Life without a landlord
Roost homes are tenant run co-operatives. Here is what that means:
Know that you can live in your Roost home for as long as you want. No arbitrary evictions.
Change the kitchen, update insulation, or anything else that makes it nicer.
You control the home and the maintenance, not a landlord. If it’s broke, you can fix it.
Excess rent is donated or reinvested -- it goes to the community, not to a landlord.
What’s the catch?
It’s yours to control -- so it’s yours to manage.
We help with that. We help to sort out the bills, the maintenance, and make it easier to get the improvements.
But at the end of the day, it’s yours. You own it. We have a responsibility to make sure you’re not unsafe, but it’s your responsibility to make it a good place to live.
How Roost makes money
We get 10% of the rent you pay to live in a Roost home. No hidden charges or complicated subscriptions.
Our plan is to move lots of homes into community ownership and this fee lets us do that.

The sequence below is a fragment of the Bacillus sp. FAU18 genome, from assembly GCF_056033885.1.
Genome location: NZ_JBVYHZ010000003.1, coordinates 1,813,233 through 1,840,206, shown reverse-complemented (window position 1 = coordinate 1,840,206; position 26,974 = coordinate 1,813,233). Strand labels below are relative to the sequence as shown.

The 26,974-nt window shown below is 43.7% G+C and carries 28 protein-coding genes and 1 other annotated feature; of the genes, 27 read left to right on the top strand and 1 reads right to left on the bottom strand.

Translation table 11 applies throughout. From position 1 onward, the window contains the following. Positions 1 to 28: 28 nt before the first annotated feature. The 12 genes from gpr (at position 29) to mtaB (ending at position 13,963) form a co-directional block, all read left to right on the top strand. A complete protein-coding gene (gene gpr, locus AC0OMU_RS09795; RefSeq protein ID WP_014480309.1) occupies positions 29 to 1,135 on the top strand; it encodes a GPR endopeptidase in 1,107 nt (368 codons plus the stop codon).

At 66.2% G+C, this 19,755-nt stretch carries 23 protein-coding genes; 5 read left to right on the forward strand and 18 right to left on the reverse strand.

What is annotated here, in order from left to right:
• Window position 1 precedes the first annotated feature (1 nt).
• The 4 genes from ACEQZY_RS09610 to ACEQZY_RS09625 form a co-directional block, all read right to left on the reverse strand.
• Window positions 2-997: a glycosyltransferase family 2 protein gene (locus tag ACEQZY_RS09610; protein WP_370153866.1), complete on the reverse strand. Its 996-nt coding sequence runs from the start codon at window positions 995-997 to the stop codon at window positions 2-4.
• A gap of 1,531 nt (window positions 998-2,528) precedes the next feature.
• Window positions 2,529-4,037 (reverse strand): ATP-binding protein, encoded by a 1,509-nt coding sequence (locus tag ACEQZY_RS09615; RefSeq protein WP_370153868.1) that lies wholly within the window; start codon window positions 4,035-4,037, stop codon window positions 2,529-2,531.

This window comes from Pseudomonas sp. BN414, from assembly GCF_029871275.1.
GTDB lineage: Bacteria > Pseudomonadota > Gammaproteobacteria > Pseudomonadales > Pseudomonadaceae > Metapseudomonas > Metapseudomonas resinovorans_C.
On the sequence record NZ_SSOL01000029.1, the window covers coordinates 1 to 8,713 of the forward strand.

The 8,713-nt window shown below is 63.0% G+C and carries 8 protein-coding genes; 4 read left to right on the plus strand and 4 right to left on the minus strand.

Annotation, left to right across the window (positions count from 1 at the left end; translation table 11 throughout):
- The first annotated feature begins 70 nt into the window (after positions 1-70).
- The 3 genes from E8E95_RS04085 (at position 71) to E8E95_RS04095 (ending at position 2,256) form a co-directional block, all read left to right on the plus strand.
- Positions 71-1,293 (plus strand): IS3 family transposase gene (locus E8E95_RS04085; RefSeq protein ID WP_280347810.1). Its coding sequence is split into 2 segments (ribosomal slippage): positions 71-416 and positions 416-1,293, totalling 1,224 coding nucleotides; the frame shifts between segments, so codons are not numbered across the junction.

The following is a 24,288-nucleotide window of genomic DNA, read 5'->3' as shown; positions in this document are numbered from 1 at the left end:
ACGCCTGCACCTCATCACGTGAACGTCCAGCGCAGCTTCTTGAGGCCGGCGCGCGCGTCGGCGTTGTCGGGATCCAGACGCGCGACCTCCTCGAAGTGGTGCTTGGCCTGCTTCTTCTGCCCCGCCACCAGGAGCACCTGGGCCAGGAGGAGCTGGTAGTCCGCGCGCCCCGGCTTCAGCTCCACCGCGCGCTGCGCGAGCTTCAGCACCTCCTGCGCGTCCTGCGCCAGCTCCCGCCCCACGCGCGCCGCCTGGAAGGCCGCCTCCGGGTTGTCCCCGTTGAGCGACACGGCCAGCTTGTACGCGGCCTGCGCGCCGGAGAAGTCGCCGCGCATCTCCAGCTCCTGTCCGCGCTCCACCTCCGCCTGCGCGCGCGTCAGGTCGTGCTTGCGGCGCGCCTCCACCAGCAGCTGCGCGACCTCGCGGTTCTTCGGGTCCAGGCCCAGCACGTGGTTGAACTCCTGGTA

Get a group together
Find a home
Who we are
We came together because we were fed up with bad landlords. We wanted something better, and we knew we could do it through housing co-operatives.
So we set up Roost to make it easy to live without a landlord.
Frequently asked questions
What is a co-operative?
Co-operatives are organisations where every member has a say in how their home is run, but no-one can to profit off of it.
Co-op homes exist to benefit their members and the community they are a part of. It’s fundamentally different to renting from a landlord.
Landlords have the incentive to keep their home only just good enough to rent. Co-ops exist for their members, so they invest in and improve the home.
Can I invest in Roost?
Yes. You can invest as loan stock or bonds. We allow investors to choose whether they want to invest in affordable or market rate housing, where and what kind. For more details, email firstname.lastname@example.org.
Can I support a friend / family member?
Yes. This can be a good way to help them live in a good home, while getting a return on savings and increasing the amount of community-owned housing.
What is Roost’s legal model?
Residents are members of a management co-op, which is a member of a secondary co-op.
This means all the properties are on the same balance sheet, but every home is managed by the people who live in it.
A co-op whose members are the management co-ops, which owns all of the homes.
A co-op which leases the home, which is responsible for everything but the structure.
Someone who lives in a Roost home
What are you waiting for?
Create a co-op